2017-06-08 / Around Town

Middletown Fire Chief to Retire

By Olga Enger

Middletown Fire Chief Ronald Doire, 55, is turning in his badge after a 35-year career. A major accomplishment during his eight years as chief was the new station, which voters approved in the 2012 election. (Photo by Olga Enger) Middletown Fire Chief Ronald Doire, 55, is turning in his badge after a 35-year career. A major accomplishment during his eight years as chief was the new station, which voters approved in the 2012 election. (Photo by Olga Enger) For 35 years, Middletown Fire Chief Ronald Doire’s job was saving lives.

“Being on call 24/7 is hard on me and my family. It was time for a change,” said Doire, 55.

His career began at the Pawtucket Fire Department in 1982. In 2009, Doire took the helm of Middletown, his hometown department. His resignation is effective July 14. As a Middletown resident, Doire said it was challenging to respond to tragedies so close to home.

“It is difficult. It wears on you. Especially in a small community such as this. The majority of the time, when I respond to an incident, I know the person involved or I know someone who is close to them,” he said. “It’s good to live in the same community because you really feel connected to the residents, but it also increases the difficulty with tragedy and loss.”

A pair of recent heartbreaking incidents reinforced his decision to retire from fire service.

Last August, the chief responded to a head-on collision on West Main Road in Portsmouth, which critically injured three people, including two children. Doire knew the victims.

“I didn’t realize there was a connection when I arrived on-scene. I found out later. Dealing with tragedy that is that close makes it more difficult,” he said.

A week after the accident, a catastrophic fire in Middletown took the life of 7 year old Ramon Arroyo. In the days after the fire, Doire described the mood of the fire department as “complete devastation.”

To continuously be on call also takes a toll. As fire chief, he is expected to respond to all major incidents at any hour of the day.

“It’s a busy department, so that becomes really difficult,” he said.

The department responds to approximately 3,000 emergency calls every year, with the majority of the incidents related to medical emergencies or car accidents. Additionally, the fire marshal and inspector are sent out on around 1,000 annual calls.

“At any hour, I’m expected to respond,” said Doire. Last Thanksgiving, he received a call during dinner, and left his family and friends at the table. Although the chief is retiring, he does not plan to pass his days fishing or golfing.

“I’m going to keep working for at least the next 10 years. I’m planning to do something completely different. I have a couple different options that I’ve been exploring, but I don’t want to comment on the specifics at this point. I love to work; I love keeping busy,” said Doire.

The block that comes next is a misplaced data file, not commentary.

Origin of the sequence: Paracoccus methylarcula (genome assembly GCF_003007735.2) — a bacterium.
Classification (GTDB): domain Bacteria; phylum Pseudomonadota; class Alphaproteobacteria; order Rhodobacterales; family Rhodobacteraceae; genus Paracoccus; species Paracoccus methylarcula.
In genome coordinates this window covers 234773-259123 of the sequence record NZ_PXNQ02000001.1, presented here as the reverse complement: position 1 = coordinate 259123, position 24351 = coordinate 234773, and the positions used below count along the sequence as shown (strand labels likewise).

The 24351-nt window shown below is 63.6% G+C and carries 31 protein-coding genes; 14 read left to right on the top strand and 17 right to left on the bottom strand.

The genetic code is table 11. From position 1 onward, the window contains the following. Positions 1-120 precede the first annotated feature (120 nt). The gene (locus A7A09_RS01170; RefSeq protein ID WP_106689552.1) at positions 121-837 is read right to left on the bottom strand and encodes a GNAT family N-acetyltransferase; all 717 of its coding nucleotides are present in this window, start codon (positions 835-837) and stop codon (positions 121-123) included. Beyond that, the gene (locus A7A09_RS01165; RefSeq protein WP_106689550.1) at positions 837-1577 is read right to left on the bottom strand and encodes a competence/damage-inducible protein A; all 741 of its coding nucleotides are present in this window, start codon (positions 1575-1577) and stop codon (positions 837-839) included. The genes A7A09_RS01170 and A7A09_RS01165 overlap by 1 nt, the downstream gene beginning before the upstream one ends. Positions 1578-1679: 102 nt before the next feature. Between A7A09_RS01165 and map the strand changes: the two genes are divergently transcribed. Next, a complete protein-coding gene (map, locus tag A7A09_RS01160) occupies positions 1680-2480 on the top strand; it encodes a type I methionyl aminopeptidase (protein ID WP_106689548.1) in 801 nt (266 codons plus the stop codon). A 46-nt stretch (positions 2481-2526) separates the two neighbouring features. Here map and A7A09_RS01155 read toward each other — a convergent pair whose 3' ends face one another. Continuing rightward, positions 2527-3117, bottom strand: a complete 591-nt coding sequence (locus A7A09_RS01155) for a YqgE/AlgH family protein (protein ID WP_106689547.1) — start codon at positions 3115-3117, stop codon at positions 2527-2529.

In his new career, he hopes to spend more time with his wife of 26 years, Sally, and their daughter, Claire, who will be a sophomore at Boston University in the fall. Neglected projects around the house will also get his attention, he laughed.

Despite the hardships of the role, Doire said his tenure with the department was also chock-full of positive experiences.

“The obvious highlight was building the new fire station. It was a great project. We are really pleased with how it came out,” he said. “It certainly was taxing, but it was well worth the effort.”

Doire hit the pavement during the 2012 election to pitch a long-overdue new fire and public works building. His efforts paid off when Middletown voters overwhelmingly approved a $7.5 million bond for the project.

Looking back, Doire said he was grateful to have a colleague who showed him the ropes when he first accepted the position as fire chief.

“When I started, I didn’t know [Middletown Police Chief Anthony] Pesare. He was a great help to me. Being a chief, there are a lot of similarities on the police and fire department. He became a great friend,” said Doire.

The chief is also thankful for a solid and competent boss.

“[Town Administrator] Shawn Brown has been incredibly supportive. He works all his department heads hard, but we get a lot of great things done. As a resident, I’m really happy he’s managing our town. He’s a brilliant guy and he’s really helped in a lot of ways over the years,” he said.

Above all, the most rewarding aspect of the job is working with the firefighters, said the chief.

“The level of customer service that the firefighters provide has always been outstanding. It’s one of the things I enjoy the most. I think they are the best in the state,” Doire said of his department. “I really feel fortunate to have been the chief of Middletown for eight and a half years. It’s difficult, but rewarding.”

His advice to an incoming fire chief is “Don’t forget to listen.”

“It’s one of the things I tried to do when I came here,” said Doire. “I’m never the smartest person in the room. You always need to listen. It’s important to understand that there are always people that have better ideas than I have. The fire station that was built is not my fire station; it’s our fire station. I had a lot of help from the firefighters on the design. It’s a team effort.”

Fire Marshall Robert McCall will serve as interim chief until the role is filled.

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